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What is Guttate Psoriasis and How Is It Treated? | Psoriasis Pictures, Symptoms, Treatment, Cures

What is Guttate Psoriasis and How Is It Treated?

Guttate psoriasis is an uncommon form of psoriasis that occurs in less than 2% of those with psoriasis and typically affects children and young adults under the age of 30. The word “guttate” is derived from the Latin word gutta, which means “drop” and refers to the the characteristic small, pink, drop-like lesions associated with guttate psoriasis, which usually occur on the trunk or limbs, and which are not usually as thick or scaly as the lesions found in plaque psoriasis.

Guttate psoriasis is more clearly associated with infection than other forms of psoriasis, and in particular, streptococcal infection (strep throat), though it can also be triggered by viral or other infections. A genetic predisposition is often associated with guttate psoriasis.

The good news is that the symptoms of guttate psoriasis often resolve themselves even without treatment in a matter of weeks, though sometimes the symptoms will either not clear or return and can eventually turn into a more chronic form of psoriasis such as plaque psoriasis. The symptoms can come on quite quickly, often within just a few days, and will often first appear 2-3 weeks after a streptococcal infection.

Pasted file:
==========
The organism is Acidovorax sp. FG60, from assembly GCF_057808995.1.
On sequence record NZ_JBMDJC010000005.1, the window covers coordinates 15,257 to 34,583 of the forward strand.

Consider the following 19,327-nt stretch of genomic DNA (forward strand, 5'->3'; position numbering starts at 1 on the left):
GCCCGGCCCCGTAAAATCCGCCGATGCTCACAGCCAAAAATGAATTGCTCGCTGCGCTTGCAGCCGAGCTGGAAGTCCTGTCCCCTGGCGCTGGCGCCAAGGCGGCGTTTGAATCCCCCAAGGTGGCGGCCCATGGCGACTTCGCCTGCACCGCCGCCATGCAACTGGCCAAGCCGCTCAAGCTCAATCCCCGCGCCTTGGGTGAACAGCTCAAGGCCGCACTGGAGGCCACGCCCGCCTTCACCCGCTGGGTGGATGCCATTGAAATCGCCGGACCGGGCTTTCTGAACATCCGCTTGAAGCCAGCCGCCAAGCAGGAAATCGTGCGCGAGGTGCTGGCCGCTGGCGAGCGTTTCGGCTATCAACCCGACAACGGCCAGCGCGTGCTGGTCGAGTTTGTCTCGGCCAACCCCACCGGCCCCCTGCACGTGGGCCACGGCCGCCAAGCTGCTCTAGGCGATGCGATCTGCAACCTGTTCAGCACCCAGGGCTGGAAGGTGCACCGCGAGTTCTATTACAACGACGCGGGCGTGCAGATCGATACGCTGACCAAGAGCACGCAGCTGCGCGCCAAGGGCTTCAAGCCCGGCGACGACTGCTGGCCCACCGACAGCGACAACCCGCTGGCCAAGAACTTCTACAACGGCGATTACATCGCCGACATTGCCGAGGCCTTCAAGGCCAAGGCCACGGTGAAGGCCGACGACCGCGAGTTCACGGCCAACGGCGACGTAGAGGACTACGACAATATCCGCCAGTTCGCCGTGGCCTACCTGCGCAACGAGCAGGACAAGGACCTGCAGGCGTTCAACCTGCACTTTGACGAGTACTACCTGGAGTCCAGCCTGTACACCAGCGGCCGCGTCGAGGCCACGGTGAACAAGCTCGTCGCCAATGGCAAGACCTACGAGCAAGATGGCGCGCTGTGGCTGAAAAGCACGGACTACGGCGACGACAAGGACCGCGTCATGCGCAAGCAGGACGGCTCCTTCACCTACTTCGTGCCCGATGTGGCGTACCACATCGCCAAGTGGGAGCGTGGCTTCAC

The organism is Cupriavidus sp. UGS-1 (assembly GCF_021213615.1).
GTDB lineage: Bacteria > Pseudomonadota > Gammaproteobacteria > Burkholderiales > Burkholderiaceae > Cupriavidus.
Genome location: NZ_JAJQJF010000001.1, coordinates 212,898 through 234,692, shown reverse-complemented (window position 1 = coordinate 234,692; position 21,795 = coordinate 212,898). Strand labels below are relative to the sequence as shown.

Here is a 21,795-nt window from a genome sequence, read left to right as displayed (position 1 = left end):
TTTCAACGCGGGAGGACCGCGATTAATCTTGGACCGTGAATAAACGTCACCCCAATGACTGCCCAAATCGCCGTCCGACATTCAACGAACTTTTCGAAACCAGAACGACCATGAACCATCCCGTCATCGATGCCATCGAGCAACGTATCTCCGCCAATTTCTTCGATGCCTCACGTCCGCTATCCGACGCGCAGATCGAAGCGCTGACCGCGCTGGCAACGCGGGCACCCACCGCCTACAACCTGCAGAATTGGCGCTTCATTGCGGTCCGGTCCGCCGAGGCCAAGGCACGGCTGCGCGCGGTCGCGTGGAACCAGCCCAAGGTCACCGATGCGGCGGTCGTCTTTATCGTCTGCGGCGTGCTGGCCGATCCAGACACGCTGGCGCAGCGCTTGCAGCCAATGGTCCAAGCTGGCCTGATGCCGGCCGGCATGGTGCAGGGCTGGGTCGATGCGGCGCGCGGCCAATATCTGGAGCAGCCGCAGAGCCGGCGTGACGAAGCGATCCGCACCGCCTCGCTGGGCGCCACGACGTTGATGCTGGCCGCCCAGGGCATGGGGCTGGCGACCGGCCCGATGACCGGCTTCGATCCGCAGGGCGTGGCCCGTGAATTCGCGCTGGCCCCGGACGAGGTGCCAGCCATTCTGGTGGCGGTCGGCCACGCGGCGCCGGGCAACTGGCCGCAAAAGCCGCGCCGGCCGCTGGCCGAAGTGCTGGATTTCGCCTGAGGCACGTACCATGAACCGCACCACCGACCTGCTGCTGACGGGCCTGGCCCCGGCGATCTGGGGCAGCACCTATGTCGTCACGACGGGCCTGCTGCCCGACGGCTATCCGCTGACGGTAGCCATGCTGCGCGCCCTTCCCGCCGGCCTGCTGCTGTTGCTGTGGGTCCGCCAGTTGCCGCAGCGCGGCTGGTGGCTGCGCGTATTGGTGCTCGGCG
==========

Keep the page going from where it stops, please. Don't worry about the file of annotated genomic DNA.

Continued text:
Even though guttate psoriasis many times resolves itself without treatment, antibiotics are often helpful and prescribed to treat the underlying cause, particularly if it is a streptococcal infection. Antibiotics can also be used to potentially prevent future outbreaks of guttate psoriasis if one suspects one has a streptococcal infection, but the symptoms of guttate psoriasis have not yet appeared, and one has had a prior outbreak. Because guttate psoriasis lesions may be itchy, moisturizers are also a helpful form of treatment. Many of the more common forms of treating psoriasis, such as coal tar, phototherapy, and corticosteroids, are also sometimes used to alleviate the symptoms of guttate psoriasis.

If one has an acute form of guttate psoriasis, the likelihood of developing chronic plaque psoriasis later in life has been placed as high as 2 out of 3, but in general, the probability of developing chronic plaque psoriasis after a case of guttate psoriasis appears to be closer to 30%.

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